athāha nṛpatiṁ rājan
iti brahma-suto yayau
atha—thereafter; āha—said; nṛpatim—unto the King; rājan—O King Citraketu; bhavitā—there will be; ekaḥ—one; tava—your; ātmajaḥ—son; harṣa-śoka—jubilation and lamentation; pradaḥ—who will give; tubhyam—unto you; iti—thus; brahma-sutaḥ—Aṅgirā Ṛṣi, the son of Lord Brahmā; yayau—left.
Thereafter, the great sage told the King, “O great King, now you will have a son who will be the cause of both jubilation and lamentation.” The sage then left, without waiting for Citraketu’s response.
The word harṣa means “jubilation,” and śoka means “lamentation.” The King was overwhelmed with joy when he understood that he would have a son. Because of his great jubilation, he could not actually understand the statement of the sage Aṅgirā. He accepted it to mean that there would certainly be jubilation because of the birth of his future son, but that he would be the King’s only son and, being very proud of his great wealth and empire, would not be very obedient to his father. Thus the King was satisfied, thinking, “Let there be a son. It does not matter if he is not very obedient.” In Bengal there is a proverb that instead of having no maternal uncle, it is better to have a maternal uncle who is blind. The King accepted this philosophy, thinking that a disobedient son would be better than no son at all. The great sage Cāṇakya Paṇḍita says:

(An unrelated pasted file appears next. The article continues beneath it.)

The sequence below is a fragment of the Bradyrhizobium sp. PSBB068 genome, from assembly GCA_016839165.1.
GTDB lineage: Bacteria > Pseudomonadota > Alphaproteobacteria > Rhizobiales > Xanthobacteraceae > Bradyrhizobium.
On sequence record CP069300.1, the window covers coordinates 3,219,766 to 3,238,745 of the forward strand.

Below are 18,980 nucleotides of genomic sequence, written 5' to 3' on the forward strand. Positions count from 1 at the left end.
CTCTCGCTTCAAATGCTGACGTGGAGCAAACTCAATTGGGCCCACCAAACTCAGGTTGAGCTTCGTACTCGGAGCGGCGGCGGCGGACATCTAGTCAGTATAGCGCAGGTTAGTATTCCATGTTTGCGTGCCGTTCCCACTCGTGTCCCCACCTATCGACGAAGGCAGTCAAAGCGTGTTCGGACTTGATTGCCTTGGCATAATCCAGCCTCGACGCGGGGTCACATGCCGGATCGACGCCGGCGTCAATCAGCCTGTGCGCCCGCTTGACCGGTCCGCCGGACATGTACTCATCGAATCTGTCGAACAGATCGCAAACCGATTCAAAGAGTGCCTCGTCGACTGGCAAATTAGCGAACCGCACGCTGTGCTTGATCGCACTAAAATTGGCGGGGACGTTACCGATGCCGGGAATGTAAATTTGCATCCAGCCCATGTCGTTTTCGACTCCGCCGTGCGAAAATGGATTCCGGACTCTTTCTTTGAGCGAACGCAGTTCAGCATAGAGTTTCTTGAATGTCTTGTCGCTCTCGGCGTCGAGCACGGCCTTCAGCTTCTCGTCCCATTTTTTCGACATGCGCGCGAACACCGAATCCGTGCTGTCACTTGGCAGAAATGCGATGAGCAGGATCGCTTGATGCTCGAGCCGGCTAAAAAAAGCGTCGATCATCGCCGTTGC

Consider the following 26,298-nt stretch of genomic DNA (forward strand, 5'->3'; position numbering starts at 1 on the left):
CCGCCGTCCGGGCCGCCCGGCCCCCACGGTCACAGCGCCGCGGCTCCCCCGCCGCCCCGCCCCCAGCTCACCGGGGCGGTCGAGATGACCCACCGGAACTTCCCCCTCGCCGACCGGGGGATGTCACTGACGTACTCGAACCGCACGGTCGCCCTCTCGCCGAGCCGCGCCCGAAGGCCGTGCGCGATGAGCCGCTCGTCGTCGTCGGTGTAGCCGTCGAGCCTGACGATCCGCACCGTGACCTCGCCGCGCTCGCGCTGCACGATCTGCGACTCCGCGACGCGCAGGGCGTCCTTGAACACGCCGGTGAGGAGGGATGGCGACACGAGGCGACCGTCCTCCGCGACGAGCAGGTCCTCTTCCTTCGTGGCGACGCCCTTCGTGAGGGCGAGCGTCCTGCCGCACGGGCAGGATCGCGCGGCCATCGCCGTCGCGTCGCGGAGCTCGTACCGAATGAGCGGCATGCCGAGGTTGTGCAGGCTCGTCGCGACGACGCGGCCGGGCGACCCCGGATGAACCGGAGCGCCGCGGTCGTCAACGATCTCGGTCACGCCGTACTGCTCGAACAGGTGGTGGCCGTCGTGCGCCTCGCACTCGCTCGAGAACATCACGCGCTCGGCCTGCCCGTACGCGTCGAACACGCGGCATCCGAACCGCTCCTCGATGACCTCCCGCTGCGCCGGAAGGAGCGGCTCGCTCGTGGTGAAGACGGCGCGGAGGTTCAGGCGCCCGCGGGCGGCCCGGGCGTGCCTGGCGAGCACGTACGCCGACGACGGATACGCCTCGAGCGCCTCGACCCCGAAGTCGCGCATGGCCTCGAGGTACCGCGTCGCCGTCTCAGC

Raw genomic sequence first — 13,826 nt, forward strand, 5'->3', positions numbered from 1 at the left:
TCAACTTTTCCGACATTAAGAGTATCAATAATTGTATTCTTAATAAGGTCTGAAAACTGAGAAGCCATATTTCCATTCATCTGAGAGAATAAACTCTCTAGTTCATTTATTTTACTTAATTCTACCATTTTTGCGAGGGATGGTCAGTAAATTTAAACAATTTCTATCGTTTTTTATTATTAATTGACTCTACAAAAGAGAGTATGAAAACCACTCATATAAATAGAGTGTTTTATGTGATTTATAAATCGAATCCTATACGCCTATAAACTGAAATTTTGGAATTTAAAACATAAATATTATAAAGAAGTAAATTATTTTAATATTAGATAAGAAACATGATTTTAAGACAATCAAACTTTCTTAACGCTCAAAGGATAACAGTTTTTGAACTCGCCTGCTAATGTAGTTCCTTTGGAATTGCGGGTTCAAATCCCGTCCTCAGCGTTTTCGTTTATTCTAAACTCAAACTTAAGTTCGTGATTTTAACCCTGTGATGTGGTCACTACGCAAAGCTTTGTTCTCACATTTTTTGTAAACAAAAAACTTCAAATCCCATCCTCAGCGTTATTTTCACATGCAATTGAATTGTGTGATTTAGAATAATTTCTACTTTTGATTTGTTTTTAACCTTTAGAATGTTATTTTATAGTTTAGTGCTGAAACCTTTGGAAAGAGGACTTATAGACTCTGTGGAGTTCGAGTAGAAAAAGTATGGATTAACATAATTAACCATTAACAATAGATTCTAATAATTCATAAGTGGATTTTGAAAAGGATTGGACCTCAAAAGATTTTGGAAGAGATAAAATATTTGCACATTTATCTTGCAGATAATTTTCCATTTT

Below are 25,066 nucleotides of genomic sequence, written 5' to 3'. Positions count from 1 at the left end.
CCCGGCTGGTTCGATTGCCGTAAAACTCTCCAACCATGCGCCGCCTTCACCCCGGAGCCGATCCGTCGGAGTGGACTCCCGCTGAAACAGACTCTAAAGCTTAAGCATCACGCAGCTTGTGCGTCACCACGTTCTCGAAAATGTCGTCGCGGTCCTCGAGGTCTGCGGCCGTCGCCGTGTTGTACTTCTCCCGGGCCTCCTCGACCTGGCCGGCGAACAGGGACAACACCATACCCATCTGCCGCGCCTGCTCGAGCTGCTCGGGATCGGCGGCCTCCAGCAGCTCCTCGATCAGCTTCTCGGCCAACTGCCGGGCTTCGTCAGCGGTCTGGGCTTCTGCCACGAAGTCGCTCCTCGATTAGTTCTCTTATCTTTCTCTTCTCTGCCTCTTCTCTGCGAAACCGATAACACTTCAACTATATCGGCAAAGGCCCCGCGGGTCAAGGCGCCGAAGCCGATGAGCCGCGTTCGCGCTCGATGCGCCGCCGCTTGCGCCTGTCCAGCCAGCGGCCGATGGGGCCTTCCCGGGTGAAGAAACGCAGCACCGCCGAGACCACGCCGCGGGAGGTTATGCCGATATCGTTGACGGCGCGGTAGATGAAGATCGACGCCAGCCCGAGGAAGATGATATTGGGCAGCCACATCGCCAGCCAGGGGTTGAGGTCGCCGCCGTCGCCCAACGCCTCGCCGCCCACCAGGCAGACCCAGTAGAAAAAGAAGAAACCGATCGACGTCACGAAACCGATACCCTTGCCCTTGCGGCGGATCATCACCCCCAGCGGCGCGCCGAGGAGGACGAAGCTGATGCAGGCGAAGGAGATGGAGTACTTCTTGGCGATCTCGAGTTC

“What is the use of a son who is neither a learned scholar nor a devotee? Such a son is like a blind, diseased eye, which always causes suffering.” Nevertheless, the material world is so polluted that one wants to have a son even though he is useless. This attitude was represented in the history of King Citraketu.
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